CULTURAL PRACTICES FOR MAXIMIZING YIELD AND QUALITY OF VEGETABLES FOR PROCESSING
An optimum stand is essential for maximizing yields of vegetable crops. The use of pre-germinated or primed seed and soil anticrustants have improved stand establishment with seeded tomato crops. Time to emergence has been reduced by using pre-germinated seed. Seedlings from primed seed had increased early vigor which improved plant stands. Increased tomato plant density from the use of twin-row culture and growing on raised beds has resulted in increased yields and more uniform fruit ripening. However, cultivars respond differently to twin-row culture and to timing of applications of nitrogen fertilizer. Early, highly determinant cultivars had increased yields from an additional application of nitrogen fertilizer three to four weeks after transplanting. Mid-season cultivars responded best when the nitrogen was applied prior to planting. Cucumbers for processing which were picked multiple times also responded positively from an additional application of nitrogen when plants were just starting to vine. Potassium appeared critical for optimum fruit color development on the determinant, small-vined tomato cultivars. Yields of cabbage were increased from high plant density and high rates of nitrogen fertilizer, but head size, burst, head rot and tip-burn were adversely affected.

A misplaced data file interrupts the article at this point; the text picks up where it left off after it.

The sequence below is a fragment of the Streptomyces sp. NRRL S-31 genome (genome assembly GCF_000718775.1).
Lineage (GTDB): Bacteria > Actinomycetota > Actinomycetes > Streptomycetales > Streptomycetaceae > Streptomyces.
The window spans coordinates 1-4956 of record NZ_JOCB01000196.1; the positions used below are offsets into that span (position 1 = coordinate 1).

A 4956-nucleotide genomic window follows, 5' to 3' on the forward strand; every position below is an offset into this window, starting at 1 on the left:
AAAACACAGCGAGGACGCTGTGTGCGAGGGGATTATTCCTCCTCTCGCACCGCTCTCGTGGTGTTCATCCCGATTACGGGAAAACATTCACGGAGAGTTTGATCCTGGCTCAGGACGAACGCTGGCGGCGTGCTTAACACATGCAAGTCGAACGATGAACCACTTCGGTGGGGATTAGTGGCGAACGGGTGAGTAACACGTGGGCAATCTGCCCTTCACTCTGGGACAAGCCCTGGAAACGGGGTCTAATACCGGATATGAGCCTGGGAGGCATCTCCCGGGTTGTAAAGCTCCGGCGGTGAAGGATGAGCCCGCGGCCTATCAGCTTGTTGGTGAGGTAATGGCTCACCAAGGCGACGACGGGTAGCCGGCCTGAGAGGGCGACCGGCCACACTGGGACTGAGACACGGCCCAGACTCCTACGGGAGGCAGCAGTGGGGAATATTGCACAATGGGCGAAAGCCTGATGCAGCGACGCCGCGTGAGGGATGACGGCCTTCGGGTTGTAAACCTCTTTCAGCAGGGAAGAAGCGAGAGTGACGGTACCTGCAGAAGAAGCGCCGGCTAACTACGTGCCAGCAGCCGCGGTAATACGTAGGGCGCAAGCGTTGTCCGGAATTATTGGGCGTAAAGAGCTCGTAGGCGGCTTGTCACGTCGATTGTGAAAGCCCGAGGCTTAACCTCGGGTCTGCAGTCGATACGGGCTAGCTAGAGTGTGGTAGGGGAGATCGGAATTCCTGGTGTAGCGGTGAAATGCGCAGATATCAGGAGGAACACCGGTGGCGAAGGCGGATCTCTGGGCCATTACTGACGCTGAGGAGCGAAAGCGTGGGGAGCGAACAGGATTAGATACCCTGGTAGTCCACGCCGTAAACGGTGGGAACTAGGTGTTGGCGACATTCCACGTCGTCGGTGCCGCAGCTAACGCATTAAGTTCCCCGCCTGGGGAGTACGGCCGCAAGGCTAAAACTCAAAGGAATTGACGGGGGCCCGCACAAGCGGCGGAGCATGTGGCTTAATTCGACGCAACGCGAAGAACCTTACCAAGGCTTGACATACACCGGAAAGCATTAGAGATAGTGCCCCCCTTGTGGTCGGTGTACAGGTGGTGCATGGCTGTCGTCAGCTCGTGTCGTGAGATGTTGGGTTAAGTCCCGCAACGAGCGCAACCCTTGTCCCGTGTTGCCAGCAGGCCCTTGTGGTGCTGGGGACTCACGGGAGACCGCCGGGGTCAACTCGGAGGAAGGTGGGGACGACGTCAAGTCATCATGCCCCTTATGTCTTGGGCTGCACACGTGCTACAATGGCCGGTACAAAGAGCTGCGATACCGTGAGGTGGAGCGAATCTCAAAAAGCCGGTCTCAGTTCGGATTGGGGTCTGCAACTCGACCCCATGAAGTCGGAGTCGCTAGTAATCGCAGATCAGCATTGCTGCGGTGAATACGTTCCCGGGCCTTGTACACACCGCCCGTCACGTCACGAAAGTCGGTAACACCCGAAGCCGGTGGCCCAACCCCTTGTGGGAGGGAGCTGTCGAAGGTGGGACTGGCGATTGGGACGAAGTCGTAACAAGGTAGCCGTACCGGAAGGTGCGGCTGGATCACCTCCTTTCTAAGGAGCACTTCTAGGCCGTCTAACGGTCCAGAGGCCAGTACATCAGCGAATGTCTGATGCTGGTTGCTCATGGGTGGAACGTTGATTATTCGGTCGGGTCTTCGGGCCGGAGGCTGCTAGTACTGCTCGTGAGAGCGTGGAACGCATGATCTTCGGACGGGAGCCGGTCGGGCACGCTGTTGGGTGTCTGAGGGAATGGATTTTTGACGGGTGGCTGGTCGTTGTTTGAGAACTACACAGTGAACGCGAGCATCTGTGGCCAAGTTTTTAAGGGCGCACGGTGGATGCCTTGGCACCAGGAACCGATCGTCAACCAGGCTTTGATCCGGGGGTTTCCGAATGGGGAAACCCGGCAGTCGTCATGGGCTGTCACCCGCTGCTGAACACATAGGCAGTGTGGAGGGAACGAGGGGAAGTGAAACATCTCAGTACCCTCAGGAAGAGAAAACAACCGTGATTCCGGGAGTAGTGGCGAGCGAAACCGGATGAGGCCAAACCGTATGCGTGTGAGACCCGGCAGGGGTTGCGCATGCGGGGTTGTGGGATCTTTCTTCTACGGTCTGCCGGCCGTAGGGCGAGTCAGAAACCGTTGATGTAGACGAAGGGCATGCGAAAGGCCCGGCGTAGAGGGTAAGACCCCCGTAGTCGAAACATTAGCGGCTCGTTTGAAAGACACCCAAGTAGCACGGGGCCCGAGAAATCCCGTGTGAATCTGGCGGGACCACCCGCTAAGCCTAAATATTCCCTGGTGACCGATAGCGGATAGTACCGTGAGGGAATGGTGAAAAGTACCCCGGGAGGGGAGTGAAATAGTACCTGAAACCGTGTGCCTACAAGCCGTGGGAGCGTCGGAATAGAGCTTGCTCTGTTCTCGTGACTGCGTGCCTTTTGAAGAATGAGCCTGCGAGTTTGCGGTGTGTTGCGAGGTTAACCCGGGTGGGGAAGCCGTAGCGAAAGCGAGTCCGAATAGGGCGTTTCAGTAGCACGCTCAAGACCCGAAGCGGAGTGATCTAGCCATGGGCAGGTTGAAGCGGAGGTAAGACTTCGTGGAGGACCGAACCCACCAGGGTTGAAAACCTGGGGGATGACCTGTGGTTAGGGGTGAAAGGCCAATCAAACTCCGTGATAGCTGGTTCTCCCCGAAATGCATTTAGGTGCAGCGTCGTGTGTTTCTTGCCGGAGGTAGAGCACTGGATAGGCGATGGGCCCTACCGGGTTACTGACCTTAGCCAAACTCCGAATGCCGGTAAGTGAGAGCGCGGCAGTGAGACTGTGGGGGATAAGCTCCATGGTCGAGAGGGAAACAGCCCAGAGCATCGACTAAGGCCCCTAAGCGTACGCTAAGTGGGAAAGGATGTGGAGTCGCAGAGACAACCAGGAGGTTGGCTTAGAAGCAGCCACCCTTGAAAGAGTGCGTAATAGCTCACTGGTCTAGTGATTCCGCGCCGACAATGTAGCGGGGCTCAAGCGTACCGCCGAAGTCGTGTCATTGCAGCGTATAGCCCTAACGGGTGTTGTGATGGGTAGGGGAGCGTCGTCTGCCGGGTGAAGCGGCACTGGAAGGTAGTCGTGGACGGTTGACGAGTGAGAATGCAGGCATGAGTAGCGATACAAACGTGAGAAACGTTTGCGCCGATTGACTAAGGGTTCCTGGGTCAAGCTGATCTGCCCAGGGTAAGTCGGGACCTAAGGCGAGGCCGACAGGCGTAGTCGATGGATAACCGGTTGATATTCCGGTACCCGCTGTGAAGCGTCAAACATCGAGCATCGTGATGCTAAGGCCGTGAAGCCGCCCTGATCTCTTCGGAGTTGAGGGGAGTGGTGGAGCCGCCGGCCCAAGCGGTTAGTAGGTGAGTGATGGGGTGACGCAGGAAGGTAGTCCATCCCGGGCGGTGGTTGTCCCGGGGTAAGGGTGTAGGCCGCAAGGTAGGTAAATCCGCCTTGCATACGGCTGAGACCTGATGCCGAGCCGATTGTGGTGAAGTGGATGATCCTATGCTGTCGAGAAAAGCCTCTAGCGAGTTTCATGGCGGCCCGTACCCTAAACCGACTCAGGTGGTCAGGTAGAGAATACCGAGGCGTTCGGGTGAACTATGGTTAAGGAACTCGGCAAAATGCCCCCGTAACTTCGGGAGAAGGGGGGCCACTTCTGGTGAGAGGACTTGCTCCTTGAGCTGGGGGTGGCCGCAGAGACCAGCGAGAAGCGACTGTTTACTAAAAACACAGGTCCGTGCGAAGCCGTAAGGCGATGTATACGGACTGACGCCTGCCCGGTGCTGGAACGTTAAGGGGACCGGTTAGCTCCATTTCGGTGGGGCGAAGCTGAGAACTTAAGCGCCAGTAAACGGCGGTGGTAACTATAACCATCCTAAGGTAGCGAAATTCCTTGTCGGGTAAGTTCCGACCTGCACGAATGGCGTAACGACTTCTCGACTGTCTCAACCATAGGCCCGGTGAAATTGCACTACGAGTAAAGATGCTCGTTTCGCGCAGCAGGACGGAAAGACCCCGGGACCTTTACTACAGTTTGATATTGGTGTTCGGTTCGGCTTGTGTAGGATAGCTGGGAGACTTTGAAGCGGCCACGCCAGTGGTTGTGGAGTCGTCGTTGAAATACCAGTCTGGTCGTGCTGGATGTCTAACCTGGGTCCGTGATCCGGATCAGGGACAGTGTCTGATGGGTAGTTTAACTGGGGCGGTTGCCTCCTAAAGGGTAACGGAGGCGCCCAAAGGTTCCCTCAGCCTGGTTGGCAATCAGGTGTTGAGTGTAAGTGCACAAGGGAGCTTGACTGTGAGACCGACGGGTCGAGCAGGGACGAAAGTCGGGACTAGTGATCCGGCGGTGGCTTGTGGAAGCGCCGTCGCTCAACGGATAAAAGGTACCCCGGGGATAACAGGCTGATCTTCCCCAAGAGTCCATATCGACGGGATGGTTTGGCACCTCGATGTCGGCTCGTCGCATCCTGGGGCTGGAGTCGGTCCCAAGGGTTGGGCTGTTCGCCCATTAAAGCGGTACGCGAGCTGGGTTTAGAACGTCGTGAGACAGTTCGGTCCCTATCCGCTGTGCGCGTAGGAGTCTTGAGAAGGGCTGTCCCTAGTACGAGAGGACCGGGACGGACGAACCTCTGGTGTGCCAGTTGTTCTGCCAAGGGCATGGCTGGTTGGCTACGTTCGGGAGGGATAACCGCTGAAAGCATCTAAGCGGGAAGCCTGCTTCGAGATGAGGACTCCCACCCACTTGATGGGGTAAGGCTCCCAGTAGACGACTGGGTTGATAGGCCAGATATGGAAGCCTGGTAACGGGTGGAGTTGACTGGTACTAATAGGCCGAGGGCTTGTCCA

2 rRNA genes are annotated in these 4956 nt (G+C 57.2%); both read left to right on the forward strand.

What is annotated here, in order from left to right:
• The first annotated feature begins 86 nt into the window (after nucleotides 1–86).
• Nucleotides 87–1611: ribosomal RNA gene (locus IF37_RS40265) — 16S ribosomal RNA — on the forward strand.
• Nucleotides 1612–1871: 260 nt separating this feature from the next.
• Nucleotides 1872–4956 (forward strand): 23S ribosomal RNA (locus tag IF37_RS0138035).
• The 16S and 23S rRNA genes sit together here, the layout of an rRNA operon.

Kretchman, Dale W. (1988). CULTURAL PRACTICES FOR MAXIMIZING YIELD AND QUALITY OF VEGETABLES FOR PROCESSING. Acta Hortic. 220, 165-180